In other news, Yearwood reported that there was a second vacancy on the WFIC, with former member John Frye, from Fallstone, resigning. The earlier vacancy from Karl Girschman from the Wisconsin, has not yet been filled, even though Paul Meyer, another Wisconsin resident and long-time activist, had applied for the vacancy weeks ago. Nkosi said that the Planning Board would be sending requests to various community organizations to nominate persons to fill the Frye and Girschman vacancies. No timetable to fill these.

The CR Zone amendments, which in this case, amount to making the “sketch plan” process where residents have input into an early stage of a project’s development, essentially only advisory to the Planning Board, are still being discussed, with hearings before the Planning Board on April 27, and public hearings before the County Council on May 17.  The Washington Suburban Sanitary District has proposed new “free and clear” areas of up to 80′ on either side of the various pipelines that run through White Flint, which will affect two major planned developments: North Bethesda Market Phase Two, and North Bethesda Gateway. It will likely not have any effect on area communities such as Old Farm and Luxmanor, where enormous pipes carry millions of gallons of water a day right next to homes. So residents who want to dig in their yards may continue to do so, but should expect to keep swim suits nearby in case the pipes break.

And the meeting concluded with an extended discussion of the new White Flint Implementation Guidelines, which are the Planning staff’s attempt to combine transportation and “adequate public facilities” monitoring programs into one, (relatively) easy-to-understand analysis of “staging” requirements. Much discussion of parking requirements and other ways to get people out of their cars. The WFIC includes a couple of experts on evaluating the success of these “mode share” efforts, but most of the people in the room looked lost.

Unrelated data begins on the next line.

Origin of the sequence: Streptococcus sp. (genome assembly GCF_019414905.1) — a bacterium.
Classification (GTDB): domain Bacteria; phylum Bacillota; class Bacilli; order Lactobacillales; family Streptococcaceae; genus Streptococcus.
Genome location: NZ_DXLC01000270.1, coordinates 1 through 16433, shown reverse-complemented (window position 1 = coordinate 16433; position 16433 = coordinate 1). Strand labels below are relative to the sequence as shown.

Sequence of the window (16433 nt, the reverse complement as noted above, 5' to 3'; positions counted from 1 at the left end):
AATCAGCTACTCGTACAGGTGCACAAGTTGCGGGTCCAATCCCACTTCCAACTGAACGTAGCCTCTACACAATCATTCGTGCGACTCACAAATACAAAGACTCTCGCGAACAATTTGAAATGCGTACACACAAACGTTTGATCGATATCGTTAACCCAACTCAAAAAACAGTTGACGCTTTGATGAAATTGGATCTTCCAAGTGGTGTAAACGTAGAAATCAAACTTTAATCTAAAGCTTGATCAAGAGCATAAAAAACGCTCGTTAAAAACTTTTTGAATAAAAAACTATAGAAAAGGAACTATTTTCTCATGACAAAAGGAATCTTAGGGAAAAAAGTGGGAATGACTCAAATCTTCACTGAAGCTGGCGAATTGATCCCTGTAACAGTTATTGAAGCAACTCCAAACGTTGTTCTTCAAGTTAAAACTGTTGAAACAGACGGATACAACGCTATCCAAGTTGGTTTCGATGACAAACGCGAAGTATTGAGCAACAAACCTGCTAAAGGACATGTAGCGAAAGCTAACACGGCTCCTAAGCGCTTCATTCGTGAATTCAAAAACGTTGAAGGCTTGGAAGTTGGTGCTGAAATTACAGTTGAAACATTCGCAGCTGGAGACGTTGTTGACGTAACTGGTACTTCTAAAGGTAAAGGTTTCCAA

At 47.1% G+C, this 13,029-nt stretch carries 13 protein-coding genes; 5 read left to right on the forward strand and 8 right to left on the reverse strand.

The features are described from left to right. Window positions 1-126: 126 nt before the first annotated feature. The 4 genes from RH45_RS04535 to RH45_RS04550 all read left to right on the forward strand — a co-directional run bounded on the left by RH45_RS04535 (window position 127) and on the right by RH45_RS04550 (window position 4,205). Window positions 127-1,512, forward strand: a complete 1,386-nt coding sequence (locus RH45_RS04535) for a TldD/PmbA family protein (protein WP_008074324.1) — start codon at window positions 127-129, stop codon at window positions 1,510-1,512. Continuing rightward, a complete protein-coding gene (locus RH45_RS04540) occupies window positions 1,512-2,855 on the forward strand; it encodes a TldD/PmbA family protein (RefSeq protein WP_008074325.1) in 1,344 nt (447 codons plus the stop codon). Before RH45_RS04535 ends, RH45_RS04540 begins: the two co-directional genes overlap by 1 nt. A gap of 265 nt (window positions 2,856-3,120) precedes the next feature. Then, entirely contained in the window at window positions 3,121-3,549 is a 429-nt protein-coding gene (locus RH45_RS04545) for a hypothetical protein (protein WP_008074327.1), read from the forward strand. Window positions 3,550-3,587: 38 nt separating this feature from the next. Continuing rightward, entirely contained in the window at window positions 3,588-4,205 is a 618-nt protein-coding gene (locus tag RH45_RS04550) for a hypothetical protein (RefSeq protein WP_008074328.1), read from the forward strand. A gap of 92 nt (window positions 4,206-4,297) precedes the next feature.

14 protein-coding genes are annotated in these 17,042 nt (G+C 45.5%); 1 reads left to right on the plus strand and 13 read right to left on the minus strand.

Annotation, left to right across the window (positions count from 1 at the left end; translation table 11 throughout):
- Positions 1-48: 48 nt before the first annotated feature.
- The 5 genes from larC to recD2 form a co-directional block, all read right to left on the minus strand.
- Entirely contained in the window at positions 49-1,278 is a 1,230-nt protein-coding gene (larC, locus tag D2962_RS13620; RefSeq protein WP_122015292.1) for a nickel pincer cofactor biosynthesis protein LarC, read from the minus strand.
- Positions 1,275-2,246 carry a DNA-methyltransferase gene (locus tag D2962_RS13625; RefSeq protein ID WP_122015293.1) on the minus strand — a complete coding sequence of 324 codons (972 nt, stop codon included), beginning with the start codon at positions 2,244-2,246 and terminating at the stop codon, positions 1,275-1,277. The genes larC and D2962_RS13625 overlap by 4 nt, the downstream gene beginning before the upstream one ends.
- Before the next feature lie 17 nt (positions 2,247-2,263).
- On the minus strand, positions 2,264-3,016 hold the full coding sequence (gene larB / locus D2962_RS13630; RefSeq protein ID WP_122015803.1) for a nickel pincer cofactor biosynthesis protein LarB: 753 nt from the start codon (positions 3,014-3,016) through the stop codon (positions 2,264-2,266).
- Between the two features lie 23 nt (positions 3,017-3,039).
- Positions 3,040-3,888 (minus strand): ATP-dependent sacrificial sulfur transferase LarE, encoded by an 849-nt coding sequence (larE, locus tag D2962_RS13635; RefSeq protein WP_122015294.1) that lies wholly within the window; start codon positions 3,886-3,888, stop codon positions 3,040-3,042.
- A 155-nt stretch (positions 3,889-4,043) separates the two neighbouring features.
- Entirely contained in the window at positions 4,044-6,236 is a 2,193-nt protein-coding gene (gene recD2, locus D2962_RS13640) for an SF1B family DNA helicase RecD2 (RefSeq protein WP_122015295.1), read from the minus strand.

The next WFIC meeting will be May 9.

Barnaby Zall

In-Fill Development Speaker on Weds April 13

The Montgomery Planning Board’s Speaker Series continues with a speaker on “in-fill development” in established neighborhoods like White Flint. The session will be held in Silver Spring at the offices of the architecture firm Torti-Gallas, 1300 Spring St., Suite 400. The presentation will begin at 6PM. Planning staff Director Rollin Stanley told me: “The speaker, Deni  Poletti, is an architect from Toronto whom I worked with to transform a neighborhood in Toronto through very cool infill mixed use, residential medium and high rise buildings.  The examples are very relevant to White Flint and in fact illustrate what I would hope will be the outcome as new buildings are constructed.” 

Barnaby Zall

Staff Recommendations for Changes in White Flint Implementation Guidelines

As mentioned in the last few posts, the White Flint Sector Plan requires the Planning Board to adopt implementation guidelines to cover both transportation and planning processes changes necessitated by the new features of the Plan. Some of these include the new Comprehensive Local Area Transportation Review (CLATR), which substitutes for earlier “how fast do cars move through intersections” tests, and the new “sketch plan” process, which provides for public input at earlier stages than the prior site plan-only process. The Montgomery County Planning Board has been reviewing and discussing these Implementation Guidelines for several weeks, and has another review session scheduled for next Thursday. The White Flint Implementation Committee will also discuss the Implementation Guidelines at its meeting next Monday night at the Montgomery Aquatic Center.

The Planning staff has now prepared some recommendations for changes in the draft Implementation Guidelines. Most of the changes are conforming to comments from participants, including the White Flint Implementation Committee’s Natalie Goldberg, who has suggested corrections to the “mode share” (use of public transit) requirements.

The staff memo can be found here:   mmo_to_MCPB_re_White_Flint_Transportation_Approval_Mechanism 

Barnaby Zall